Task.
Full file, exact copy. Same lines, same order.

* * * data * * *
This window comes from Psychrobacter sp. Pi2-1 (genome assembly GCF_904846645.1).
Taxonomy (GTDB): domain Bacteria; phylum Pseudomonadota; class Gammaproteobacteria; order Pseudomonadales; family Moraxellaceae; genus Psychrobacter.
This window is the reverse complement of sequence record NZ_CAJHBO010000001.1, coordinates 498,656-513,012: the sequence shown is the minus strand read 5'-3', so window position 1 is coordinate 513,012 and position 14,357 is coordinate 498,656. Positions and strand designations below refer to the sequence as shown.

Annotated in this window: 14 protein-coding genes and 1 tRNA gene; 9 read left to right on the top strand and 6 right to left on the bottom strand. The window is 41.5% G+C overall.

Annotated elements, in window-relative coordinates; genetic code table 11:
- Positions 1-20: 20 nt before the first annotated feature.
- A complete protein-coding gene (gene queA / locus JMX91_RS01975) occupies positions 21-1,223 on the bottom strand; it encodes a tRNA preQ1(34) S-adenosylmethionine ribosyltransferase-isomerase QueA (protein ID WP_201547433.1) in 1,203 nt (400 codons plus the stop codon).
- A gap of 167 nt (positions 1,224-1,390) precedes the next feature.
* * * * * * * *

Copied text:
This window comes from Psychrobacter sp. Pi2-1 (genome assembly GCF_904846645.1).
Taxonomy (GTDB): domain Bacteria; phylum Pseudomonadota; class Gammaproteobacteria; order Pseudomonadales; family Moraxellaceae; genus Psychrobacter.
This window is the reverse complement of sequence record NZ_CAJHBO010000001.1, coordinates 498,656-513,012: the sequence shown is the minus strand read 5'-3', so window position 1 is coordinate 513,012 and position 14,357 is coordinate 498,656. Positions and strand designations below refer to the sequence as shown.

Annotated in this window: 14 protein-coding genes and 1 tRNA gene; 9 read left to right on the top strand and 6 right to left on the bottom strand. The window is 41.5% G+C overall.

Annotated elements, in window-relative coordinates; genetic code table 11:
- Positions 1-20: 20 nt before the first annotated feature.
- A complete protein-coding gene (gene queA / locus JMX91_RS01975) occupies positions 21-1,223 on the bottom strand; it encodes a tRNA preQ1(34) S-adenosylmethionine ribosyltransferase-isomerase QueA (protein ID WP_201547433.1) in 1,203 nt (400 codons plus the stop codon).
- A gap of 167 nt (positions 1,224-1,390) precedes the next feature.